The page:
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Office hours - Oct 25 (LFS258)


Today we looked at two distinct Kubernetes clusters, both with startup troubles.

One cluster installed on VirtualBox VM instances. After successful operations eventually the cluster admin resized the LV hosting the virtual disks of the two instances, all while the hypervisor was dynamically allocating space for the virtual disks, a combination that eventually caused the kubelet agents to panic, worker node became NotReady and eventually the control plane agents crashed as well. A temp fix was to restart the VMs, re-boostrap the worker node and re-join it with the control plane node, however, the cluster was still slow at processing kubectl requests. The recommended solution would be to rebuild the cluster and ensure its nodes are provisioned with the expected amount of CPU, memory and disk space, while the hypervisor should provision fixed size virtual disks.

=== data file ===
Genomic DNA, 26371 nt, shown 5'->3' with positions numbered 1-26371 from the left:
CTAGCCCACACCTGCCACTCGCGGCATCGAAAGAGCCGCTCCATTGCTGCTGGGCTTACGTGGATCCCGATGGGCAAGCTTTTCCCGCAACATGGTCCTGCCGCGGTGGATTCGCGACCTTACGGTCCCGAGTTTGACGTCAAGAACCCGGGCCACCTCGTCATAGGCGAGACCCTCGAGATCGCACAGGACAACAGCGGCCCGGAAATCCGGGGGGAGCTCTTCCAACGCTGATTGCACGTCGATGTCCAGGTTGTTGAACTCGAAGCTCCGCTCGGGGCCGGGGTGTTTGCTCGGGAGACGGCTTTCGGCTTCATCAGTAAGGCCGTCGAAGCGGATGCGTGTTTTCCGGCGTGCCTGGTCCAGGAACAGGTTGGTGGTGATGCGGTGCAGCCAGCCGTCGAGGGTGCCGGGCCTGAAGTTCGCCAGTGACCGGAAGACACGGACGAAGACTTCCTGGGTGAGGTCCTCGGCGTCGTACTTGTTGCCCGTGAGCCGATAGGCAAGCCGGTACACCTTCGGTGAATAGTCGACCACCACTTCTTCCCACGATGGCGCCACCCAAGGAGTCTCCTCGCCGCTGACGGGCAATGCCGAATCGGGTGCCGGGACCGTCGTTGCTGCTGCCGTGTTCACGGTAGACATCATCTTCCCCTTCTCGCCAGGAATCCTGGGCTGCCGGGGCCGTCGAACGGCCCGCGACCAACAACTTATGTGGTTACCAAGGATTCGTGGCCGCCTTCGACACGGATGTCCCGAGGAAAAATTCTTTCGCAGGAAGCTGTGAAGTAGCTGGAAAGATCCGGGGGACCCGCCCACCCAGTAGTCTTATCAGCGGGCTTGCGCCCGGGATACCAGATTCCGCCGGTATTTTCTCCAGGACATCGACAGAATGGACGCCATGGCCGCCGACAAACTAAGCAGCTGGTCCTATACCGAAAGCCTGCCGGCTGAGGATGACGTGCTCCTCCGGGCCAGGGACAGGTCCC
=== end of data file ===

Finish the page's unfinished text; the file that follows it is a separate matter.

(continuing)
The second cluster installed on VMware ESXi instances. The issue encountered is that the calico network plugin does not get installed, so the pod network is never initialized. This being a company/corporate development environment, chances are pretty high that there are firewalls in place to prevent certain protocols from accessing certain ports. In addition, there may be incompatibilities between the calico network plugin and the networking implementation of the ESXi hypervisor. In order to make this work, multiple options need to be examined: to ensure there are no firewalls between instances, if possible find specific settings that would make calico compatible with the infrastructure, or find a different yet compatible network.

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